First 100 Days Action Plan Checklist
- Individually meet each direct report team member and call them into a commitment to lay the foundation for the next 2-3 years with you.
- Architect your 100 day plan steps and share it with everyone.
- Establish a fact base by engaging the organization in a due diligence process on itself, looking at the business from an internal as well as external perspective. This includes listening to customers and non-customers.
- Set up 2 working sessions with your team (at least 4-8 hours each) to confront reality and question the direction. This work will help you leverage the best thinking of the team and also get a good read on your people.
- Identify Quick Start initiatives that can be treated immediately and will show a bias for speed and action as well as puts change in motion early.
- Conclude with a working session with you team in the first 30 days with developing a refined direction of vision and goals that is now shared by your direct team as they helped create it.
- Develop a new set of priority strategic initiatives with your direct team, including refined goals for the organization (working session).
- Identify any specific behavior changes needed to successfully drive the new direction and initiatives forward.
- Engage the next level team in a dialogue about how to operationalize the strategic initiatives and live the required behaviors.
- Starting at the top of the organization, reset personal commitments, performance standards, and compensation plans to support the new direction and initiatives.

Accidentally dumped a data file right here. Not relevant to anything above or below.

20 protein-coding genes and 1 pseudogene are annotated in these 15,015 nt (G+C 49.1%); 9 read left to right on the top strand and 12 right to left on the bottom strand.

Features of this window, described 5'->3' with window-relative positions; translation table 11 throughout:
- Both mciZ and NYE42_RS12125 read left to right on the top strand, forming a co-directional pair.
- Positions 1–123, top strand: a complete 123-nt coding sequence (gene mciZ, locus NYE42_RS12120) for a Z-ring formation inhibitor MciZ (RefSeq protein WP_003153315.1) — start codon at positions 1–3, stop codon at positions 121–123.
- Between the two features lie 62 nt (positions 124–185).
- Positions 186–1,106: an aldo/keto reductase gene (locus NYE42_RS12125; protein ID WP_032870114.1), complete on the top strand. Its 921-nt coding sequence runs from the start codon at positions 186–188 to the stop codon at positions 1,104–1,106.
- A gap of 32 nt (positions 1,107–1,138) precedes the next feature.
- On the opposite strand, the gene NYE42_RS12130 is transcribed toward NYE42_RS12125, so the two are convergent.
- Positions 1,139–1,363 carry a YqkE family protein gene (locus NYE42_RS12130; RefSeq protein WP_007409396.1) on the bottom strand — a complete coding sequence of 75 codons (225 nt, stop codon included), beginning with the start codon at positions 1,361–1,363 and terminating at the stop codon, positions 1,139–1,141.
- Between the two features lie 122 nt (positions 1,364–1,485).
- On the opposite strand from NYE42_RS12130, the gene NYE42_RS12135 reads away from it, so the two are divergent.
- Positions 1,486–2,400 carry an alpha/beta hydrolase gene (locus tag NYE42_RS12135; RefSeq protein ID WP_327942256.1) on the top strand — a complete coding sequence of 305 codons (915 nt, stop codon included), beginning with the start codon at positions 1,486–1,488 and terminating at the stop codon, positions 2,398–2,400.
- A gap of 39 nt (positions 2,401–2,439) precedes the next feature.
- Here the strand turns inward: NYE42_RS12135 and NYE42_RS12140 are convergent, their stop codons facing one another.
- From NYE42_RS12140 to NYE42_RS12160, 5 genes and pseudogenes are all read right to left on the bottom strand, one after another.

- Engage your direct team in resetting their commitments in another working session.
- Engage leaders at all levels in resetting priorities and commitments in a rapid cascade taking no more than 3-4 weeks to complete. Leverage the natural chain of command one level at a time to drive real change. One big speech from the top and staff-led programs won’t work.
- Finally, by watching how your direct team has engaged in strategic thinking, how they’ve played with the rest of your team in developing the plans and how they engaged their organizations in driving the changes, you will have all that you need to make any required personnel shifts. Make all of the major changes in leadership before the 100 days run out.
Designing these elements into your 100 day plan will keep your focus on setting strategic priorities, assessing your team, engaging the full organization, and getting started quickly – all keys to success. In the whirlwind of activities in taking over a leadership position in a new organization, it is impossible to keep everything that is important top of mind. Following a proven process, like ACT, and applying it to this critical time can help bring some order and more impact to your next challenge.